The Liebster Award

Hello fellow television enthusiasts!

I am pleased to announce that I have been nominated for The Liebster Award! Kind of like the Academy of Television Arts and Sciences, The Flim Culb has awarded me this cool sticker to put on my blog. So that’s cool, right?!

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WordPress dictates that I must now nominate 11 more blogs for this shining achievement, so here they are in no particular order:

My Kind of Movie

In the Name of Li’l Sebastian

Pass the Remote

The Film Lad

My Life of Listing

Primetime Insider

Cinemadame

Watch How I Soar

Brunch for Every Meal

Films etc.

Kate Campbell

Now I get to answer some questions. This could be fun, right?

What are your favorite:

1. Character (could be in film, literature, theatre, real life…. anything you like)
Right now, Claire Underwood from House of Cards is my favorite character, but Ben Linus from Lost is a close second.

2. Meal
A TV Dinner. Get it? Funny.

3. Sport (to play or simply watch)
I’ve been watching a lot of the Olympics recently, and there’s something oddly thrilling about women’s cross country skiing…

4. Memory
Watching Lost with the fam every Wednesday night…then Thursday nights…the Tuesdays…then Sunday. They never could hold down a time slot, could they?

5. Holiday (Christmas, Easter, Halloween… you know the rest)
My birthday because I’m allowed to say “I don’t like birthdays” and then people can leave me alone for a full 24-hour period. Can’t wait for the next one.

6. Quote
“NOT PENNYS BOAT”

7. Song 
I like the concept of the song “Ironic” by Alanis Morissette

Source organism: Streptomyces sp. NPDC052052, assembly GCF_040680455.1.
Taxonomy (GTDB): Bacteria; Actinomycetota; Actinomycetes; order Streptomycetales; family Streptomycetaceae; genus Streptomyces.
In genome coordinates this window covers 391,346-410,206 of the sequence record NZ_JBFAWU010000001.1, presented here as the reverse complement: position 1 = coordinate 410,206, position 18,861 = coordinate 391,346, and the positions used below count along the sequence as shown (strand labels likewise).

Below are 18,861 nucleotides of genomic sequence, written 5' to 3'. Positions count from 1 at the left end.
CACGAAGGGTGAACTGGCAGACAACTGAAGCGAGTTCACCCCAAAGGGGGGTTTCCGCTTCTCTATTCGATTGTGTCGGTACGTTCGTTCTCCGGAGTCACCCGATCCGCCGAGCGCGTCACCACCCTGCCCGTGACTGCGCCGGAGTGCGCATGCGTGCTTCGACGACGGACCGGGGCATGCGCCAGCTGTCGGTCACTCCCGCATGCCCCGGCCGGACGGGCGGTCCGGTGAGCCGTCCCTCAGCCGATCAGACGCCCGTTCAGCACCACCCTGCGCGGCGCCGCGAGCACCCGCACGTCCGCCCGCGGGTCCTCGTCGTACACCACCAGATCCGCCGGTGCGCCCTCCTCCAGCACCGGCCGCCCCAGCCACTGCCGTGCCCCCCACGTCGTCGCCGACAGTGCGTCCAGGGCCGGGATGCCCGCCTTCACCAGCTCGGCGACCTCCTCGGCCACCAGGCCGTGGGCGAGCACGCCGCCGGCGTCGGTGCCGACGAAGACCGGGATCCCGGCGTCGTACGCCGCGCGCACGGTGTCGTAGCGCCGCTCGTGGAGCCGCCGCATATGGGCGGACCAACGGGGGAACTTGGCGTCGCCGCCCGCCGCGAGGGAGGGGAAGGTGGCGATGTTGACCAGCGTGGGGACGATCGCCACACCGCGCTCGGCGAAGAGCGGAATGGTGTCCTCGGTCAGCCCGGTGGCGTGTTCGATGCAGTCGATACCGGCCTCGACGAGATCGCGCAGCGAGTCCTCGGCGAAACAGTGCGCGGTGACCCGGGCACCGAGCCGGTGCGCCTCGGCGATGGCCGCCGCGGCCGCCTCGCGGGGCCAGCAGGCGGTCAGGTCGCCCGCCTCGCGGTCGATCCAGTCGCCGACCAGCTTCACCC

8. Place 
A nice park bench.

9. Item of Clothing
Why is this a question? I like all my clothing equally, no discrimination.

10. Animal
I used to really like foxes. By “used to” I mean when I was in elementary school. Now that memory has been ruined by “What Does the Fox Say?”

11. Website
I enjoy a good ole Buzzfeed quiz as much as the next guy.  

Just like those super fun Facebook notes that threatened your life if you failed to follow all the instructions (aka the things we all used to do in middle school), repost this on your blog and nominate 11 of your favorite bloggers for this award and have them answer the same crop of questions! If you don’t, the boogeyman will eat your family and frame you in front of a jury of your peers #justice.

I’m Back, But I Never Really Left

Hey gang,

Sorry I haven’t posted in awhile. I know you all must be worried about my well-being, so I’m here to tell you this: I’m OK. Well, sort of. In the past few weeks I’ve watched a few shows here and there and nothing has really wowed me. While the Sochi Olympics are providing some quality entertainment, my regular shows have been lagging a bit. The Walking Dead returned. It was blah. But it did make me want to eat some pudding – right, Carl?!?!? Girls has been blah. No one cares about Hannah moping around. I want season one back, Lena!